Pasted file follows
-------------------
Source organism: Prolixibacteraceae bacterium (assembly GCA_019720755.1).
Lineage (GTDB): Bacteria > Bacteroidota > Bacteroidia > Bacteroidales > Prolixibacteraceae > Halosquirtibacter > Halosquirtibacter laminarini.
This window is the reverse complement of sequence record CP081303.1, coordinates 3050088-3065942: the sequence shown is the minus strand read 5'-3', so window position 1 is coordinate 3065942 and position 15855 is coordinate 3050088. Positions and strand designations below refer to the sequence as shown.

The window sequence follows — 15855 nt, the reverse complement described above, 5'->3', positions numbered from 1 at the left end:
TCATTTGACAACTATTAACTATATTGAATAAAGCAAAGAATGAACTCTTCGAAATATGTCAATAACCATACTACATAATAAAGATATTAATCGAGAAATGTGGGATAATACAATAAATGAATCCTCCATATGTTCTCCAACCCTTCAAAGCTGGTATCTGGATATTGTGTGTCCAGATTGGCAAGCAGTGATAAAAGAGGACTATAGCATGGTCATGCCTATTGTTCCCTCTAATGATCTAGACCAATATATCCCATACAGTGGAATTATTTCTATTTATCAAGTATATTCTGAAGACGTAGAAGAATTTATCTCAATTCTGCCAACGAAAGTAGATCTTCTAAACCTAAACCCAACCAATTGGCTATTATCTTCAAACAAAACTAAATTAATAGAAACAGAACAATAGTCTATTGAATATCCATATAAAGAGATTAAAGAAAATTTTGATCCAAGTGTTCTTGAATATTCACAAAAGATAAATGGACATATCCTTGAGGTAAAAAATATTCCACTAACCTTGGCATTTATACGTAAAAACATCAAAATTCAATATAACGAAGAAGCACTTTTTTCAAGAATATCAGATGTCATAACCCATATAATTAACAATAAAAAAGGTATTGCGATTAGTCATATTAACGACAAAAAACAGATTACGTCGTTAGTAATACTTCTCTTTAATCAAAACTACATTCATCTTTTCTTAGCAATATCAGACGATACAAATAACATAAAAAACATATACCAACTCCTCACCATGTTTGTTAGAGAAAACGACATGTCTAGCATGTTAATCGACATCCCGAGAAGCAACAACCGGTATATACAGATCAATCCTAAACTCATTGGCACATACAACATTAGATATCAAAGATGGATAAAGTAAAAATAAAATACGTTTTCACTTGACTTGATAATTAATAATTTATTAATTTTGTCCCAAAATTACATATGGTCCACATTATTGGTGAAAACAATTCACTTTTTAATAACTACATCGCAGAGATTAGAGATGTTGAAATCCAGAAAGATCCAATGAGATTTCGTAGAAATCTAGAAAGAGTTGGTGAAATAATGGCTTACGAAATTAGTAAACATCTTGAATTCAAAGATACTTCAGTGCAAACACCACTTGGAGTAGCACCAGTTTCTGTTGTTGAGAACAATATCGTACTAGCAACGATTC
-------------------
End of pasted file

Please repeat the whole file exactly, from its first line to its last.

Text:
Source organism: Prolixibacteraceae bacterium (assembly GCA_019720755.1).
Lineage (GTDB): Bacteria > Bacteroidota > Bacteroidia > Bacteroidales > Prolixibacteraceae > Halosquirtibacter > Halosquirtibacter laminarini.
This window is the reverse complement of sequence record CP081303.1, coordinates 3050088-3065942: the sequence shown is the minus strand read 5'-3', so window position 1 is coordinate 3065942 and position 15855 is coordinate 3050088. Positions and strand designations below refer to the sequence as shown.

The window sequence follows — 15855 nt, the reverse complement described above, 5'->3', positions numbered from 1 at the left end:
TCATTTGACAACTATTAACTATATTGAATAAAGCAAAGAATGAACTCTTCGAAATATGTCAATAACCATACTACATAATAAAGATATTAATCGAGAAATGTGGGATAATACAATAAATGAATCCTCCATATGTTCTCCAACCCTTCAAAGCTGGTATCTGGATATTGTGTGTCCAGATTGGCAAGCAGTGATAAAAGAGGACTATAGCATGGTCATGCCTATTGTTCCCTCTAATGATCTAGACCAATATATCCCATACAGTGGAATTATTTCTATTTATCAAGTATATTCTGAAGACGTAGAAGAATTTATCTCAATTCTGCCAACGAAAGTAGATCTTCTAAACCTAAACCCAACCAATTGGCTATTATCTTCAAACAAAACTAAATTAATAGAAACAGAACAATAGTCTATTGAATATCCATATAAAGAGATTAAAGAAAATTTTGATCCAAGTGTTCTTGAATATTCACAAAAGATAAATGGACATATCCTTGAGGTAAAAAATATTCCACTAACCTTGGCATTTATACGTAAAAACATCAAAATTCAATATAACGAAGAAGCACTTTTTTCAAGAATATCAGATGTCATAACCCATATAATTAACAATAAAAAAGGTATTGCGATTAGTCATATTAACGACAAAAAACAGATTACGTCGTTAGTAATACTTCTCTTTAATCAAAACTACATTCATCTTTTCTTAGCAATATCAGACGATACAAATAACATAAAAAACATATACCAACTCCTCACCATGTTTGTTAGAGAAAACGACATGTCTAGCATGTTAATCGACATCCCGAGAAGCAACAACCGGTATATACAGATCAATCCTAAACTCATTGGCACATACAACATTAGATATCAAAGATGGATAAAGTAAAAATAAAATACGTTTTCACTTGACTTGATAATTAATAATTTATTAATTTTGTCCCAAAATTACATATGGTCCACATTATTGGTGAAAACAATTCACTTTTTAATAACTACATCGCAGAGATTAGAGATGTTGAAATCCAGAAAGATCCAATGAGATTTCGTAGAAATCTAGAAAGAGTTGGTGAAATAATGGCTTACGAAATTAGTAAACATCTTGAATTCAAAGATACTTCAGTGCAAACACCACTTGGAGTAGCACCAGTTTCTGTTGTTGAGAACAATATCGTACTAGCAACGATTC